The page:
The Nerve’s Rick Brundrett makes CJR, courtesy of Corey Hutchins

I remember Rick Brundrett as a reporter in The State‘s newsroom. He left the paper about the same time I did. He now reports for The Nerve, the online publication run by the S.C, Policy Council. Which means he’s written a good bit about Bobby Harrell lately.

Corey Hutchins writes about Rick in the latest edition of Columbia Journalism Review. Here’s a passage that quotes somebody else who’s been writing a good bit about Harrell:

“The Nerve is not the propaganda arm of the Policy Council. We are a news site, so I’m covering it as a news story,” he continued. “But, that being said, I can’t ignore that our parent organization is the one that initiated this and I can’t ignore statements that have been made public by our president. I can’t ignore documents that were filed by the parent organization. I wouldn’t do that if I were a mainstream journalist, and I’m not going to do it here … I’m in, quote, ‘the alternative media’ world now, but I’m still doing what I consider to be traditional journalism and following traditional journalism practices.”

That’s an accurate description of his work, according to those have followed his writing through the years. And, though I wrote a pretty critical piece about the Policy Council shortly after it launched The Nerve a few years ago, it’s one I agree with. While I didn’t say so explicitly then, I worried, like others, that The Nerve and its writers would become weaponized journalistic functionaries of its parent organization. I’ve since come around. Brundrett’s copy can sometimes take a prosecutorial tone, but he plays it straight.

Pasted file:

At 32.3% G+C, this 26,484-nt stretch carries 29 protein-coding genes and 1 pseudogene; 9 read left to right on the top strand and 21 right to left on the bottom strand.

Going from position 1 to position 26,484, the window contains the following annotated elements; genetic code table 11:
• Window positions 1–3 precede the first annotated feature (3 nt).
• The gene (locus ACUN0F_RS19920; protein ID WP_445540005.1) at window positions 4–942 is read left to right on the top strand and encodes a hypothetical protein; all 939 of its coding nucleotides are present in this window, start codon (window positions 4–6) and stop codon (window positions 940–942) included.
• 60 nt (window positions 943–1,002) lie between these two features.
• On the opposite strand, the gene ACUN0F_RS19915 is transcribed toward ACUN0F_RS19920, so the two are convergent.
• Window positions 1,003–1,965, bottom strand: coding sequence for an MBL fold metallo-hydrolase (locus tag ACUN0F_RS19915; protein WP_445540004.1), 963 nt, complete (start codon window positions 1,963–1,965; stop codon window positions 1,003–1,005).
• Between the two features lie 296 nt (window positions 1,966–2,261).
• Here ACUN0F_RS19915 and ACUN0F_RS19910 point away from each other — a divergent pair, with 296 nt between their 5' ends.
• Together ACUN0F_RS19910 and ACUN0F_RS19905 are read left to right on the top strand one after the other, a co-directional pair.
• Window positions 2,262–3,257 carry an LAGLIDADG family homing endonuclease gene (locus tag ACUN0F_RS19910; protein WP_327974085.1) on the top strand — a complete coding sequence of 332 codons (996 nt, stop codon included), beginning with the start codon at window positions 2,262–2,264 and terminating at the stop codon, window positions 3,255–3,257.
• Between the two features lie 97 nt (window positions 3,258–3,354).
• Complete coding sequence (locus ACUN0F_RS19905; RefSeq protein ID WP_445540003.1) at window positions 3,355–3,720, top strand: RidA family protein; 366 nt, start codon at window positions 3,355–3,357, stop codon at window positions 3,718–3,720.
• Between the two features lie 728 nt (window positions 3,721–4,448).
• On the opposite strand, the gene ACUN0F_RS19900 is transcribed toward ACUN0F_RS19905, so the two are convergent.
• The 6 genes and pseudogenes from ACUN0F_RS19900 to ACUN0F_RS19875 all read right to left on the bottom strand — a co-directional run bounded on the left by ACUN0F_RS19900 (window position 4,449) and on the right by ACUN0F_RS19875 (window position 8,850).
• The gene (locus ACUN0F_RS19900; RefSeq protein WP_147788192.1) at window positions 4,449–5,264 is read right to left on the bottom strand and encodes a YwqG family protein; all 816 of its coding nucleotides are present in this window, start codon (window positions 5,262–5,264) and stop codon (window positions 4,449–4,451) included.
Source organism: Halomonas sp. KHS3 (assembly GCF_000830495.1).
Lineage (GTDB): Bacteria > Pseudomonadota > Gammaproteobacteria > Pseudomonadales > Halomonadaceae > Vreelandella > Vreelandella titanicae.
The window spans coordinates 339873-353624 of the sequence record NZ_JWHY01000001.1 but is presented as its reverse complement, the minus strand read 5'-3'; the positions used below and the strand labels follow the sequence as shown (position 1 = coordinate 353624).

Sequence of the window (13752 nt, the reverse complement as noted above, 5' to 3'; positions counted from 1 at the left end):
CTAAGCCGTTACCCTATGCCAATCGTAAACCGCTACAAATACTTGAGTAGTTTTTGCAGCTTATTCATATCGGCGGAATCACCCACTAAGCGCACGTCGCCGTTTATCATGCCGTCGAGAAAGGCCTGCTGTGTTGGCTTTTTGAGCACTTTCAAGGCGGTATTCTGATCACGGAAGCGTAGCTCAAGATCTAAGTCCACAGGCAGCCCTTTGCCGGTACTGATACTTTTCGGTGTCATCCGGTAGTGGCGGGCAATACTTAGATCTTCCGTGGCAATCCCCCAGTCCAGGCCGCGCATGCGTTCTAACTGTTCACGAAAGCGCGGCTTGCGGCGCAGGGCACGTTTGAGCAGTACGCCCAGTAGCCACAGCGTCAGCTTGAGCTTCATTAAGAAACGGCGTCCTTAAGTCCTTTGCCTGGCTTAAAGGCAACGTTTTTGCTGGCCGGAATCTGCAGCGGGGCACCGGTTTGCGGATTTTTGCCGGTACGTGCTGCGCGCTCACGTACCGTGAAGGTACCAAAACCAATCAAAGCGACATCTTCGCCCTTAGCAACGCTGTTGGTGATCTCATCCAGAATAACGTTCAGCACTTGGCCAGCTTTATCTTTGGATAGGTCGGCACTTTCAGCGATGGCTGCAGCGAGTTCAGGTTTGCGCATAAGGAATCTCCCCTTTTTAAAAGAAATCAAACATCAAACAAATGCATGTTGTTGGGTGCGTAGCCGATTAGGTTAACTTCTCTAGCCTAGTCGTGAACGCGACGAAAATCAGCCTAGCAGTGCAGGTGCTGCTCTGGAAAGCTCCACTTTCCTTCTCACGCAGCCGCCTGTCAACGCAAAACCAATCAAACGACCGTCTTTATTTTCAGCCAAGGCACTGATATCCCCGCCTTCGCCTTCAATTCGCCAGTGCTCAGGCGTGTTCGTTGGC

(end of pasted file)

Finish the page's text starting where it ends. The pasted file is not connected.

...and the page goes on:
“He seems to be still following the same sort of rules that we do in mainstream journalism,” says Cindi Scoppe, the opinion page editor of The State, Columbia’s daily paper, where Brundrett worked from 1998 to 2009. If there’s an ideological bent to his work, she says, it’s in his selection of stories: The Policy Council, which crusades for ethics reform and seeks to reduce the legislature’s power, is clearly invested in the Harrell investigation, and The Nerve has been all over it. But that’s not much different from Scoppe’s own approach as a columnist—and the story is one that any journalist focused on how power is exercised here would grab on to.

As Scoppe told me about the Harrell-Wilson duel, “Frankly, if you tell any good reporter ‘Go look at this,’ and you’re Ashley Landess, you’re going to be happy with what they come up with.”…